Death and Dying in Hinduism and Buddhism

Death and Dying- Customs and Rituals Hinduism and Buddhism Religious and cultural beliefs play a significant role in the processes of death and dying. These beliefs have created rituals that provide a conceptual framework for understanding the experience of death. Cultures across the world have different, unique rituals surrounding death and dying. This can be proven by comparing Hinduism and Buddhism. Their pre-death rituals, burial rites and concepts of afterlife are very different. Hindus and Buddhists have diverse pre-death rituals. When death is imminent, Hindus are brought home to die.
They are placed in either their room or the entryway of their house with their head facing east. A lamp is lit near their head, and the person is encouraged to focus on their mantra. The Hinduism religion states that a mantra is a word repeated during mediation. Family members sing hymns, pray and read scripture for the dying person. When Buddhists are dying, it is up to their family to keep them positive. Loved ones must free themselves of disturbing emotion. It is their responsibility to help the dying person accept death as a natural and inevitable part of life.
Hindus rituals are scripted, religious and self-dependant while Buddhist’s rituals are low-maintenance and mostly dependant on family members. In conclusion, Hinduism and Buddhism are very different in regards to pre-death rituals. Hinduism beliefs about the afterlife vary significantly from Buddhism beliefs. Hindus believe that humans go through a never-ending cycle of birth and death. Hindus believe in karma. Karma is “action, seen as bringing upon oneself inevitable results, good or bad, either in this life or in a reincarnation: in Hinduism one of the means of reaching Brahman” (Collins English Dictionary, Web).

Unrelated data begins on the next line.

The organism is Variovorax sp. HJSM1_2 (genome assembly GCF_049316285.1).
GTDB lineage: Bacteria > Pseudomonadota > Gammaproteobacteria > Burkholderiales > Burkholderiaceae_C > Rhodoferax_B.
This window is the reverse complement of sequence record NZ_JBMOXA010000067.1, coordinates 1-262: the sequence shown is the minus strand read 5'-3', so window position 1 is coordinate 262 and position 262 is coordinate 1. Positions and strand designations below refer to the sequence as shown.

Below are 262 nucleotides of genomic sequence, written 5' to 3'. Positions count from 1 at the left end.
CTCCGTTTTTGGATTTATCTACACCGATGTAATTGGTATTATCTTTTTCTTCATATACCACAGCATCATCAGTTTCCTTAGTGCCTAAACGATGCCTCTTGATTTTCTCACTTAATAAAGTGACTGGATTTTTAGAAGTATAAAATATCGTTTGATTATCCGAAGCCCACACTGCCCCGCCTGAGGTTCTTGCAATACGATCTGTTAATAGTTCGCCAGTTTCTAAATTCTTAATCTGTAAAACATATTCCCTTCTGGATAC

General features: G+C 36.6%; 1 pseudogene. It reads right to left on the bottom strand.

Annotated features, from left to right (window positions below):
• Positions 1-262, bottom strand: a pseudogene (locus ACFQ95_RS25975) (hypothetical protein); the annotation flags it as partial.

Buddhists believe that every soul is reborn until it has been cleansed. In Buddhism, the goal is to achieve Nirvana. Nirvana is “freedom from the endless cycle of personal reincarnations, with their consequent suffering, as a result of the extinction of individual passion, hatred, and delusion. ” (Collins English Dictionary, Web). Superficially, these two rituals seem similar, but differences can be found on a deeper level. Hinduism is a never-ending cycle, while Buddhism can be escaped. The biggest difference between Hinduism and Buddhism is their burial rites. Hindu families prepare heir deceased with oil and herbs. The body is carried on a wooden frame to a publically designated cremation site where mourners chant mantras. After the body has been cremated, bits of bone and ash that remain are collected and strewn into the Holy River. Ten days after the cremation, family members offer ten pindas to the river to feed the spirit of the deceased on its travels to the next incarnation. Buddhists hold simple, solemn funerals. They believe it is unnecessary to spend a lot of money on traditional ceremonies. During the viewing, an altar is set up in front of the casket.
Mourners can place offerings such as fruit, flowers and candles on the altar. Images of the Buddha and deceased person are placed in front of the altar. These religions are different because Hindus burials are elaborate and expensive, while Buddhists burials are simple, practical and inexpensive. Burial rites reveal how different Hinduism and Buddhism are. Hinduism and Buddhism have very different pre-death rituals, concepts of afterlife and burial rites. This proves that all religions have a unique set of traditions surrounding death and dying. These traditions help shape religion and create a diverse society.
Bibliography Hitchcock, Susan Tyler. Geography of Religion: Where God Lives, Where Pilgrims Walk. Washington DC: National Geographic Society, 2004. Print. Berhad, Koperasi Buddhisme Malaysia. A Guide to a Proper Buddhist Funeral. Sea Park: Buddha Dharma Education Association Inc, 2000. Print. Collins English Dictionary. “Karma. ” Dictionary Reference. 2009. HarperCo Publishers. March 6, 2013 < http://dictionary. reference. com/browse/karma> Collins English Dictionary. “Nirvana. ” Dictionary Reference. 2009. HarperCo Publishers. March 6, 2013 < http://dictionary. reference. com/browse/nirvana>

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